Many questions remain as to the therapeutic advantage of drugs that block the RAS in patients with heart disease, kidney disease, and/or diabetes mellitus. Although ONTARGET does not answer these questions, it does document two important points: RAS blockers are effective for lowering BP, and they are among the best-tolerated medications for treating BP.
Additional non-hemodynamic advantages of these medications may also be relevant, as numerous investigators have described pleiotropic benefits of these drugs that may, for example, improve endothelial function. Other benefits may be related to more effective reduction of central aortic pressure. Although these points are theoretical, they need to be examined in future clinical trials.
ONTARGET also raises intriguing questions as to why dual RAS blockade was not more effective than using an ACE inhibitor or ARB alone. One might argue that this study was not designed to measure BP, and therefore, the BP readings may not be entirely reflective of what the patients experienced during the course of follow-up.
Another thought is that, mechanistically, these drugs may not be that much different from one another, so that using the two together may not provide an incremental opportunity to reduce vascular events. Although it is fair to say that it is pointless to use both an ACE inhibitor and an ARB, it is possible that some patient populations, perhaps those with CKD and proteinuria, may benefit from this approach.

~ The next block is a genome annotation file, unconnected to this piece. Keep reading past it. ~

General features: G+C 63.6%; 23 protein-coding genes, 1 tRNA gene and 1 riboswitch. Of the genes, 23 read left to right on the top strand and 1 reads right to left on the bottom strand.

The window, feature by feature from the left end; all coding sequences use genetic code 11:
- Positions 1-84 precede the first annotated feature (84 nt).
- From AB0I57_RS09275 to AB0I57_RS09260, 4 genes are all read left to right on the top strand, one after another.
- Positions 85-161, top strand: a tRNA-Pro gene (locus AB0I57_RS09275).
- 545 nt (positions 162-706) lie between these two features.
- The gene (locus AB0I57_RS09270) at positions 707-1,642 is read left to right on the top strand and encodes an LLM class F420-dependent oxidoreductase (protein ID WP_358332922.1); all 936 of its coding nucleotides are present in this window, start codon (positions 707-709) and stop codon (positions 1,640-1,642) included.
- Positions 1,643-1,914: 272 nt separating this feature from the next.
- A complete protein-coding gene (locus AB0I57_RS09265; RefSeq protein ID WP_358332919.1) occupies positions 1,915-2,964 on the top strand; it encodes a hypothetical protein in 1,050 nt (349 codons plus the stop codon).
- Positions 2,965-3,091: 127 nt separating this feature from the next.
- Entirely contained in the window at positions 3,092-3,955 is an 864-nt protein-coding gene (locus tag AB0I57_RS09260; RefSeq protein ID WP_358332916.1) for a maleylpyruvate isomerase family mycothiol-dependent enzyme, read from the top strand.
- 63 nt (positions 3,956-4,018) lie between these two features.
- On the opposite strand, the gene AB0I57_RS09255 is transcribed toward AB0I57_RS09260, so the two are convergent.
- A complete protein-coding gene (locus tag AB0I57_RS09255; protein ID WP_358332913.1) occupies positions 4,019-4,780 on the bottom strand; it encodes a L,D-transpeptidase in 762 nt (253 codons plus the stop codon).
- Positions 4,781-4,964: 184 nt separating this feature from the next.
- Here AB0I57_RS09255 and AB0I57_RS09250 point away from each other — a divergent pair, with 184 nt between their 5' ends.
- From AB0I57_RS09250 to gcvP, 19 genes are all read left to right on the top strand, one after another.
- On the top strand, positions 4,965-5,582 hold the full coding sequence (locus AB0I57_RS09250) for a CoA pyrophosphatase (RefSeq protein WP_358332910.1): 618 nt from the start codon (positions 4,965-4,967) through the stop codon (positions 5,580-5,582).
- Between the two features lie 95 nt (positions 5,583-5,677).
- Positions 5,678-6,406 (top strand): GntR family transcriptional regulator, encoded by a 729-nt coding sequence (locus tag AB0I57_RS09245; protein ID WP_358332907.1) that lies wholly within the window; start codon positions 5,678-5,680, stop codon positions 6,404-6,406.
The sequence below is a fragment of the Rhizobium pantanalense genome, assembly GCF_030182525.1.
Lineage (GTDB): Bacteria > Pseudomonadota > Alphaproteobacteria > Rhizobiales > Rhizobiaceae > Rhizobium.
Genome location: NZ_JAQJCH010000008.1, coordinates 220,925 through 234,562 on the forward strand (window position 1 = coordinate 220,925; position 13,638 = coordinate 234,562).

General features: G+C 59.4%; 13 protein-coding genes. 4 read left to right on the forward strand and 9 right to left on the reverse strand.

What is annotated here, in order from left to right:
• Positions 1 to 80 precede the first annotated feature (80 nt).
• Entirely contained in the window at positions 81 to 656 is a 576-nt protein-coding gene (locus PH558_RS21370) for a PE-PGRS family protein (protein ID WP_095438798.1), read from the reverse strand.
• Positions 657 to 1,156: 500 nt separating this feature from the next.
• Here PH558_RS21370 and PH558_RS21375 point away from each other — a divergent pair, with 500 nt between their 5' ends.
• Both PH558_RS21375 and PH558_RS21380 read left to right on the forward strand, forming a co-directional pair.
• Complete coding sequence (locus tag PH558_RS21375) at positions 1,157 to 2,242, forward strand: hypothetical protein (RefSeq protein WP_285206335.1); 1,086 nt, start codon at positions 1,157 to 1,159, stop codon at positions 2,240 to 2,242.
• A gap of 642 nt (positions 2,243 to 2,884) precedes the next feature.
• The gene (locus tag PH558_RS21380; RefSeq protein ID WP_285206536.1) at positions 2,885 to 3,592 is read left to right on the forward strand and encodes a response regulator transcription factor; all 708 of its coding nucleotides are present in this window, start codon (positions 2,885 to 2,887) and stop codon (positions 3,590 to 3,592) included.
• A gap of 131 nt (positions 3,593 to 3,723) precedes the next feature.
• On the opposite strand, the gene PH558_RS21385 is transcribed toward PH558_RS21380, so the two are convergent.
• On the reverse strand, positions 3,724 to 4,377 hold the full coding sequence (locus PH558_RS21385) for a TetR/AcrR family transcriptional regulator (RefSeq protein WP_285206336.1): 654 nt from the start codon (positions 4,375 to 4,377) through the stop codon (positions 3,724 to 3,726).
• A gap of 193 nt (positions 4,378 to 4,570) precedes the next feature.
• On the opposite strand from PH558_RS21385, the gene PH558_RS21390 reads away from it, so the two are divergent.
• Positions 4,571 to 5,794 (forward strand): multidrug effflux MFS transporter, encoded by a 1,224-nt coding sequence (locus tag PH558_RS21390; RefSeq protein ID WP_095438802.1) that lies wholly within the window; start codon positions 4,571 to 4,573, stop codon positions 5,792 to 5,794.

There is a large ongoing study at VA hospitals exploring the use of an ACE inhibitor and an ARB together in proteinuric patients with kidney disease. Hopefully, this study will provide more important answers about the pros and cons of dual RAS blockade and implications about safety.
In summary, ONTARGET has added substantially to our understanding about the management of CVD in high-risk patients. It provides clear evidence that ACE inhibitors and ARBs are interchangeable. As such, we now have two therapeutic alternatives that can be used as part of an effective BP-lowering regimen to reduce the risk of cardiovascular events.
Dr. Weir is professor of nephrology and director of the Nephrology Division at the University of Maryland School of Medicine in Baltimore.